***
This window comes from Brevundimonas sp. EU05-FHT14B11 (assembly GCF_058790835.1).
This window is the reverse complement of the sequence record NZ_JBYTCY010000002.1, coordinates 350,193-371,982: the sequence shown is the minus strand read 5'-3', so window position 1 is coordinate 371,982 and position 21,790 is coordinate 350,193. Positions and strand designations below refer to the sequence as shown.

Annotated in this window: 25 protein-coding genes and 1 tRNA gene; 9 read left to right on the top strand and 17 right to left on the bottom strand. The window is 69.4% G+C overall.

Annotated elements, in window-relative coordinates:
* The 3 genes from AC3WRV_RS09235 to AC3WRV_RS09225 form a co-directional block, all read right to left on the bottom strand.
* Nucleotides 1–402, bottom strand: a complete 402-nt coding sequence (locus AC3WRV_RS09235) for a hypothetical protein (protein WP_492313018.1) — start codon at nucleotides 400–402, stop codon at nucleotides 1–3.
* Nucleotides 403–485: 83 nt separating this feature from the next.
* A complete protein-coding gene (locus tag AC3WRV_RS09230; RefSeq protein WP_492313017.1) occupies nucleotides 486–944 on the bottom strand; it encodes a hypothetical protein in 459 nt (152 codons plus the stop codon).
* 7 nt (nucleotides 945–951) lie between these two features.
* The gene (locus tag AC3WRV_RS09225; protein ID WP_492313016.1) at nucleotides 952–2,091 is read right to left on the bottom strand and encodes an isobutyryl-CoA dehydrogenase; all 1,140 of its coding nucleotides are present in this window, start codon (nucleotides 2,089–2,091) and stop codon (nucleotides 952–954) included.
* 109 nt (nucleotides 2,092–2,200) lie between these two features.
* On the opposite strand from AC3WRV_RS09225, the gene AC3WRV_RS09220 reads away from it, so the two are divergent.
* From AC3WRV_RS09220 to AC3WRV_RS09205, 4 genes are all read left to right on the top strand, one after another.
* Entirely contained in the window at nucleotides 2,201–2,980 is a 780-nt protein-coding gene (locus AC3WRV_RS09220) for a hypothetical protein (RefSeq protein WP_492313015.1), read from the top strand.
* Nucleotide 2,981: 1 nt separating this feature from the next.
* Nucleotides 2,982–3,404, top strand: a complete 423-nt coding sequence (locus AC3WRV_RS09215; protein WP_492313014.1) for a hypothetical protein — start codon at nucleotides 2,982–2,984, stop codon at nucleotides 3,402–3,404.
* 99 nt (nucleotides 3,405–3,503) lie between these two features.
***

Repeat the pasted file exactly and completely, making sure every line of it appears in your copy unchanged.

This window comes from Brevundimonas sp. EU05-FHT14B11 (assembly GCF_058790835.1).
This window is the reverse complement of the sequence record NZ_JBYTCY010000002.1, coordinates 350,193-371,982: the sequence shown is the minus strand read 5'-3', so window position 1 is coordinate 371,982 and position 21,790 is coordinate 350,193. Positions and strand designations below refer to the sequence as shown.

Annotated in this window: 25 protein-coding genes and 1 tRNA gene; 9 read left to right on the top strand and 17 right to left on the bottom strand. The window is 69.4% G+C overall.

Annotated elements, in window-relative coordinates:
* The 3 genes from AC3WRV_RS09235 to AC3WRV_RS09225 form a co-directional block, all read right to left on the bottom strand.
* Nucleotides 1–402, bottom strand: a complete 402-nt coding sequence (locus AC3WRV_RS09235) for a hypothetical protein (protein WP_492313018.1) — start codon at nucleotides 400–402, stop codon at nucleotides 1–3.
* Nucleotides 403–485: 83 nt separating this feature from the next.
* A complete protein-coding gene (locus tag AC3WRV_RS09230; RefSeq protein WP_492313017.1) occupies nucleotides 486–944 on the bottom strand; it encodes a hypothetical protein in 459 nt (152 codons plus the stop codon).
* 7 nt (nucleotides 945–951) lie between these two features.
* The gene (locus tag AC3WRV_RS09225; protein ID WP_492313016.1) at nucleotides 952–2,091 is read right to left on the bottom strand and encodes an isobutyryl-CoA dehydrogenase; all 1,140 of its coding nucleotides are present in this window, start codon (nucleotides 2,089–2,091) and stop codon (nucleotides 952–954) included.
* 109 nt (nucleotides 2,092–2,200) lie between these two features.
* On the opposite strand from AC3WRV_RS09225, the gene AC3WRV_RS09220 reads away from it, so the two are divergent.
* From AC3WRV_RS09220 to AC3WRV_RS09205, 4 genes are all read left to right on the top strand, one after another.
* Entirely contained in the window at nucleotides 2,201–2,980 is a 780-nt protein-coding gene (locus AC3WRV_RS09220) for a hypothetical protein (RefSeq protein WP_492313015.1), read from the top strand.
* Nucleotide 2,981: 1 nt separating this feature from the next.
* Nucleotides 2,982–3,404, top strand: a complete 423-nt coding sequence (locus AC3WRV_RS09215; protein WP_492313014.1) for a hypothetical protein — start codon at nucleotides 2,982–2,984, stop codon at nucleotides 3,402–3,404.
* 99 nt (nucleotides 3,405–3,503) lie between these two features.